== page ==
The first attempt was made on May 8 when Russian forces gathered on the side of the Siverskyi Donets river, opposite Biolhorivka, to cross over the river on a pontoon bridge once it was constructed.
However, Ukrainian forces had been monitoring Russian activities in the area, and once it was confirmed that the Russians were mounting a bridge, they began shelling the positions with heavy artillery fire, followed by airstrikes.
According to the account of a Ukrainian Explosive Ordnance Disposal (EOD) personnel who goes by the Twitter handle ‘Maxim’, Russian forces allegedly managed to mount 7 out of 8 parts of the bridge and “even succeeded to move some troops and vehicles over the river.”
“Some Russian forces were stuck on the Ukrainian side of the river with no way back. They tried to run away and even tried to arrange a new bridge,” Maxim Tweeted.
By May 10, the pontoon bridge was gone. After that, the Russian forces made another attempt on May 12, reportedly in a bid to rescue men and vehicles that had got stranded on the Ukrainian side of the Donets River, but they too were subjected to the same fate.
This was confirmed by satellite images that emerged later, showing another sunken pontoon bridge along with half a dozen destroyed or abandoned vehicles.
Russian Military Experts Criticise Huge Loss
According to Blue_Sauron, an open-source intelligence (OSINT) handle on Twitter, about 73 Russian vehicles have been destroyed or abandoned.
A tally of Russian losses from the infamous failed Russian Siverskyi Donets river crossing near Bilohorivka.
In total 73 Russian equipment were destroyed/abandoned, including a BTG worth of AFVs.
Great thanks to J.P. for counting and sending it to me.
— BlueSauron?️ (@Blue_Sauron) May 12, 2022
Even the Russian military experts linked to the infamous Wagner Group of mercenaries criticized the way the battalions were clubbed so close, making them sitting ducks.
On Telegram, Maksim Fomin, writing under the pseudonym Vladlen Tatarsky, alleged admin of the Wagner-linked channel RSOTM, said, “Until we find out the name of this “military genius” who laid the Battle Tactical Group (BTG) near the river and he does not publicly answer for this, then there will be no reforms in the army. The offensive in Donbas is being hampered, not only due to the lack of effective intelligence from UAVs, but also due to such generals.”
Russia’s Strategy Behind Crossing The River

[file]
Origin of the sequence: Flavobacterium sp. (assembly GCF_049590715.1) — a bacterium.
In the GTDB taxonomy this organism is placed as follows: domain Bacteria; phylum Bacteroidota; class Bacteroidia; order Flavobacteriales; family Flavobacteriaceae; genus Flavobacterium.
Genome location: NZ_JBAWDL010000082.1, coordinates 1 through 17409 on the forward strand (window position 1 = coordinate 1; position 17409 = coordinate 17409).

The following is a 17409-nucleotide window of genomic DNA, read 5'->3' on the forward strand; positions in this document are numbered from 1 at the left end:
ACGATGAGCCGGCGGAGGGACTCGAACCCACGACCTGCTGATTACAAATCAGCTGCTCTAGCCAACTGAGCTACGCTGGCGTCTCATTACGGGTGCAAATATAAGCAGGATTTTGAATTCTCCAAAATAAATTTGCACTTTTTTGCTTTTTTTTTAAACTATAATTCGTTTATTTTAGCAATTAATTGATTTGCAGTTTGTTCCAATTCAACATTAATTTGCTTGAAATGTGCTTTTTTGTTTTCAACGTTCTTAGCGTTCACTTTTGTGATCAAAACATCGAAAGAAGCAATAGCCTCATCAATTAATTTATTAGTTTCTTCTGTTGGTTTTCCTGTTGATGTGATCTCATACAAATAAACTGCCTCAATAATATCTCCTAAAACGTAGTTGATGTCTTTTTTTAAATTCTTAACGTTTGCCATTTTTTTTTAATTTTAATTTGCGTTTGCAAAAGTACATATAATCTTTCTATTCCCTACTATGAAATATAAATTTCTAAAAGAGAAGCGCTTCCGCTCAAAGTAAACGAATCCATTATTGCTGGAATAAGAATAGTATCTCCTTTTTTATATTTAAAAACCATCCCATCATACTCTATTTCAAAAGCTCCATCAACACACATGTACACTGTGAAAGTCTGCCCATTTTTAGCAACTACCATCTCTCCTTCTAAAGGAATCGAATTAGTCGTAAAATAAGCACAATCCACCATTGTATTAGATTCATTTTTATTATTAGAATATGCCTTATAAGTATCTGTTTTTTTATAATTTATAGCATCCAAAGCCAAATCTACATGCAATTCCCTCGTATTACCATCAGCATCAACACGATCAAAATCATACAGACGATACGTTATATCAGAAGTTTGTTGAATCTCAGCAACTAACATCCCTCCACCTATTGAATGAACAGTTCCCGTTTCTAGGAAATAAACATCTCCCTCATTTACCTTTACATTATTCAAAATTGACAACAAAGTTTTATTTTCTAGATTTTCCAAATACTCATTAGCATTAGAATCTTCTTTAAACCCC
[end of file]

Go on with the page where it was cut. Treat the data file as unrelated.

The attack on Bilohorivka was aimed at surrounding the cities of Severodonetsk and Lysychansk in a pincer movement from west and east to cut off the Ukrainian forces from reinforcement and re-supply.
If the Russian forces managed to seize the two cities, it would allow them to claim that the Luhansk region had been ‘liberated’ from the Ukrainian control, after which they would advance towards Slovyansk and Kramatorsk – some 64 km to the west, possibly using the same surround and capture tactics, to claim victory in Donbas finally.
According to Henry Schlottman, a former Military Intelligence (MI) analyst, it is important to secure the Siverskyi Donets river between Sloviansk and Severnodonetsk, as the earlier Russian strategy of encirclement through the Izium-Sloviansk axis did not work.
“They were unable to achieve large-scale envelopment via the Izium-Sloviansk axis, so they’ve refocused their effort to the front between Lyman and Severodonetsk,” said Schlottman. The short-term objective, according to Schlottman, is the isolation of Severodonetsk.
“I think they’ve been trying to do that with artillery fire and airstrikes alone up until about a week ago and hoping that the Izium sector develops favorably. But that hasn’t happened,” he said.
Instead, the Russians have “decided to commit their forces to a more costly course of action and directly assault the Ukrainian lines south, across the Siverskyi Donets,” Schlottman said.
The total Russian front may have a total of 20 BTGs from the Oskill River to Severnodonetsk, according to the estimate by Schlottman who works with a small team to assess ongoing operations in Ukraine.